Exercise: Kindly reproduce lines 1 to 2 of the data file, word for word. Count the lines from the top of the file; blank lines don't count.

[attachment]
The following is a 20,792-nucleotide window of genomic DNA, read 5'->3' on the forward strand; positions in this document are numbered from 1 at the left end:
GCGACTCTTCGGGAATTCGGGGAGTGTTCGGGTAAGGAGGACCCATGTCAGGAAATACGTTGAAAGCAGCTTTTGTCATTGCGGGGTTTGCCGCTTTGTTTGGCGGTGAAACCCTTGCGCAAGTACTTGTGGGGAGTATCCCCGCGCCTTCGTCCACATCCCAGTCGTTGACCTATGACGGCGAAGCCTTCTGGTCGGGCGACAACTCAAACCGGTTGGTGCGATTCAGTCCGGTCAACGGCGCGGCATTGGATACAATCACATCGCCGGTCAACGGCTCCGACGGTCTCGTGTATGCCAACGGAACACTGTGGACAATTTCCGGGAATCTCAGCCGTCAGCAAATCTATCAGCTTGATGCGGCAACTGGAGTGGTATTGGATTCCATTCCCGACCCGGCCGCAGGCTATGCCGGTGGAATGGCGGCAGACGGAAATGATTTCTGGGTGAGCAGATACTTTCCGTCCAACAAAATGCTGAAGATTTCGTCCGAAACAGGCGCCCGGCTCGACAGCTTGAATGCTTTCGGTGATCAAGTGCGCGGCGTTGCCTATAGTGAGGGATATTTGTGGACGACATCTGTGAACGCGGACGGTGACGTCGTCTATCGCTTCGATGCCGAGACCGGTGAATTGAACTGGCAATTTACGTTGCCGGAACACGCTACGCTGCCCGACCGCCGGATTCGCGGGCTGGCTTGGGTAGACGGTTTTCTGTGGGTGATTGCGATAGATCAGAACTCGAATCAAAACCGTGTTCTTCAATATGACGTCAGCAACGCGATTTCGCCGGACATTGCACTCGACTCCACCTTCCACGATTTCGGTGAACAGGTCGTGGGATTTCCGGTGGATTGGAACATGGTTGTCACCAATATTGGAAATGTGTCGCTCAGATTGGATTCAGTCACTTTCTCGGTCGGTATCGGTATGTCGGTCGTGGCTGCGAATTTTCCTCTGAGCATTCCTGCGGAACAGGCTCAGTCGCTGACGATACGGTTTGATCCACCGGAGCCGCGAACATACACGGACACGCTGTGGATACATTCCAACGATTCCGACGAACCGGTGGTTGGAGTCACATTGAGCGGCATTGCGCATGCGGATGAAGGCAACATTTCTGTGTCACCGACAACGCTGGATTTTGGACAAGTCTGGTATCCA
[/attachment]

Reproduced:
The following is a 20,792-nucleotide window of genomic DNA, read 5'->3' on the forward strand; positions in this document are numbered from 1 at the left end:
GCGACTCTTCGGGAATTCGGGGAGTGTTCGGGTAAGGAGGACCCATGTCAGGAAATACGTTGAAAGCAGCTTTTGTCATTGCGGGGTTTGCCGCTTTGTTTGGCGGTGAAACCCTTGCGCAAGTACTTGTGGGGAGTATCCCCGCGCCTTCGTCCACATCCCAGTCGTTGACCTATGACGGCGAAGCCTTCTGGTCGGGCGACAACTCAAACCGGTTGGTGCGATTCAGTCCGGTCAACGGCGCGGCATTGGATACAATCACATCGCCGGTCAACGGCTCCGACGGTCTCGTGTATGCCAACGGAACACTGTGGACAATTTCCGGGAATCTCAGCCGTCAGCAAATCTATCAGCTTGATGCGGCAACTGGAGTGGTATTGGATTCCATTCCCGACCCGGCCGCAGGCTATGCCGGTGGAATGGCGGCAGACGGAAATGATTTCTGGGTGAGCAGATACTTTCCGTCCAACAAAATGCTGAAGATTTCGTCCGAAACAGGCGCCCGGCTCGACAGCTTGAATGCTTTCGGTGATCAAGTGCGCGGCGTTGCCTATAGTGAGGGATATTTGTGGACGACATCTGTGAACGCGGACGGTGACGTCGTCTATCGCTTCGATGCCGAGACCGGTGAATTGAACTGGCAATTTACGTTGCCGGAACACGCTACGCTGCCCGACCGCCGGATTCGCGGGCTGGCTTGGGTAGACGGTTTTCTGTGGGTGATTGCGATAGATCAGAACTCGAATCAAAACCGTGTTCTTCAATATGACGTCAGCAACGCGATTTCGCCGGACATTGCACTCGACTCCACCTTCCACGATTTCGGTGAACAGGTCGTGGGATTTCCGGTGGATTGGAACATGGTTGTCACCAATATTGGAAATGTGTCGCTCAGATTGGATTCAGTCACTTTCTCGGTCGGTATCGGTATGTCGGTCGTGGCTGCGAATTTTCCTCTGAGCATTCCTGCGGAACAGGCTCAGTCGCTGACGATACGGTTTGATCCACCGGAGCCGCGAACATACACGGACACGCTGTGGATACATTCCAACGATTCCGACGAACCGGTGGTTGGAGTCACATTGAGCGGCATTGCGCATGCGGATGAAGGCAACATTTCTGTGTCACCGACAACGCTGGATTTTGGACAAGTCTGGTATCCA